The article homes in on a predicament many consumers face, that it is seen as easier to stay with a FI that does an adequate job on the grounds that switching will be a hassle.
I bet there’s a good chance you feel the same way about your checking account. Maybe you signed up for it because of geographic convenience, or at least whatever was convenient a decade ago. Convenience isn’t bad when it comes to banks, but if your lifestyle has changed since then or you’d like your dollars to go further, you may want to start looking around.
The subtext is that it is somewhat of a hassle, especially if you have set up automatic ACH and debit transactions to pay regular bills such as student loan payments, utility bills and the like. But what is moving your financial life were like taking your personal mobile phone number to a new carrier? Improving the transferability of our financial profiles while retaining the security of the same is still knot to smoothed, but in doing so would enhance consumer transportability and drive competition, which should drive down fees and improve saving rates. The first time will likely be a hassle, but once more consumers have figured out the subtleties in the initial effort, they will likely be like the author, undertaking the shift again within five years.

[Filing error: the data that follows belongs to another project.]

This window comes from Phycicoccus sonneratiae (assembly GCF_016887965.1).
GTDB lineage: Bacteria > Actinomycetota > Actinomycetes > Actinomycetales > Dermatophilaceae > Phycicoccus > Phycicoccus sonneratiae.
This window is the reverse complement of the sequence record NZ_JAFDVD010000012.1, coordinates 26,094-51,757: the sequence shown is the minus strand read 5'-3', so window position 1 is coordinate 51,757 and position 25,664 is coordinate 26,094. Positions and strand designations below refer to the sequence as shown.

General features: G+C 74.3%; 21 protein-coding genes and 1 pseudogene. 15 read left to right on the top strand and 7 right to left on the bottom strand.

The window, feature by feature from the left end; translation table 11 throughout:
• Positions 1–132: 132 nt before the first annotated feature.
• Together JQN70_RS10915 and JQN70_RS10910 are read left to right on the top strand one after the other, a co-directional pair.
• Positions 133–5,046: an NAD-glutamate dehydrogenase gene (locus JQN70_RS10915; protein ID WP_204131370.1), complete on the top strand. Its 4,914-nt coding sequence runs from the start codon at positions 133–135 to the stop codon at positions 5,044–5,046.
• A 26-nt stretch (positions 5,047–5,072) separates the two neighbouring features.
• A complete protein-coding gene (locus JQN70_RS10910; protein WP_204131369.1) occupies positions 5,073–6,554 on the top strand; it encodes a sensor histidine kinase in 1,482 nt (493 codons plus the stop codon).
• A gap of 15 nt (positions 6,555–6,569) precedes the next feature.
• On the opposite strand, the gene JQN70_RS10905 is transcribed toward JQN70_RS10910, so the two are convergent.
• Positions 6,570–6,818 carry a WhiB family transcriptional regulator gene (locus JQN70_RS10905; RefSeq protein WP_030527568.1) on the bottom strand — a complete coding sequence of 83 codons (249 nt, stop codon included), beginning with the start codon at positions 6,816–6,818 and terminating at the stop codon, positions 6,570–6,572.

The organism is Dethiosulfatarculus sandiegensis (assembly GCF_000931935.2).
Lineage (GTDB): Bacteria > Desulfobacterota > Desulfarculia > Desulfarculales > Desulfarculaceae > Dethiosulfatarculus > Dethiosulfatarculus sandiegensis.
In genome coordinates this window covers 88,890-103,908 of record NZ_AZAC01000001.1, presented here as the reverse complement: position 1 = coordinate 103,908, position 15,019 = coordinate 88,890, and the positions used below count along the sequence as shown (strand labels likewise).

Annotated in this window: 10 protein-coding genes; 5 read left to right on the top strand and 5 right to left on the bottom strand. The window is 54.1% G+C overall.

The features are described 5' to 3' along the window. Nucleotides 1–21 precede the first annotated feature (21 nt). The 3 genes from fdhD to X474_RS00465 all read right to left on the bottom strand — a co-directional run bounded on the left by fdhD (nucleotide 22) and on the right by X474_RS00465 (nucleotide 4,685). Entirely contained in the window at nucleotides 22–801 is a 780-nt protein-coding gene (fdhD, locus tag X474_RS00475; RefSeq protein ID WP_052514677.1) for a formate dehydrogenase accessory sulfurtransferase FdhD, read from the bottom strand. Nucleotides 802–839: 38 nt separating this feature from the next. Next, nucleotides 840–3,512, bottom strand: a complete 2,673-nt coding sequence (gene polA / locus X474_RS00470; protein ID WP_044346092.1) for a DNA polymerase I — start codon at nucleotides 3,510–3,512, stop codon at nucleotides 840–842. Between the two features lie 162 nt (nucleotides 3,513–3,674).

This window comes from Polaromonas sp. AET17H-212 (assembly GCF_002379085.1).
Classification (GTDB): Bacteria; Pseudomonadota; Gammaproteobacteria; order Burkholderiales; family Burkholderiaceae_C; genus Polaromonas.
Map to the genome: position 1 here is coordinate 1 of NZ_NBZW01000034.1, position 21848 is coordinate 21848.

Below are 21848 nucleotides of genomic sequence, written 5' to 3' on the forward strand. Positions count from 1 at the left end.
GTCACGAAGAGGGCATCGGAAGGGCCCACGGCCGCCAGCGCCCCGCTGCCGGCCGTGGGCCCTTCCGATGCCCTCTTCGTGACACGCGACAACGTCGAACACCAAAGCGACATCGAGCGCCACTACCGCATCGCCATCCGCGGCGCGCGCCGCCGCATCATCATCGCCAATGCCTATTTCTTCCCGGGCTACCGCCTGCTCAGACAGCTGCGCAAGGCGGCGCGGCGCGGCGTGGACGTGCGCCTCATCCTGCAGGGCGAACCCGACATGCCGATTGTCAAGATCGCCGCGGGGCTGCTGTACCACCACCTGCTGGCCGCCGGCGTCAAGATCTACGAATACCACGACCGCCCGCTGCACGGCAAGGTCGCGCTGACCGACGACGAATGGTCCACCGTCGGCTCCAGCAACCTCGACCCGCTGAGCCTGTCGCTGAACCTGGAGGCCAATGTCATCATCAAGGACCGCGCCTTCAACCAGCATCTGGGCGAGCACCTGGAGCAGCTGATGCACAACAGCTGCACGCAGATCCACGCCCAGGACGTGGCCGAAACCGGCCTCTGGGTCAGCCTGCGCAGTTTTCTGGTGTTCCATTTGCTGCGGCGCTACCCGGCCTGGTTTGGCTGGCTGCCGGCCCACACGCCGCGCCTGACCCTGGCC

Overview by Joseph Walent, Associate Director, Customer Interactions Advisory Service at Mercator Advisory Group
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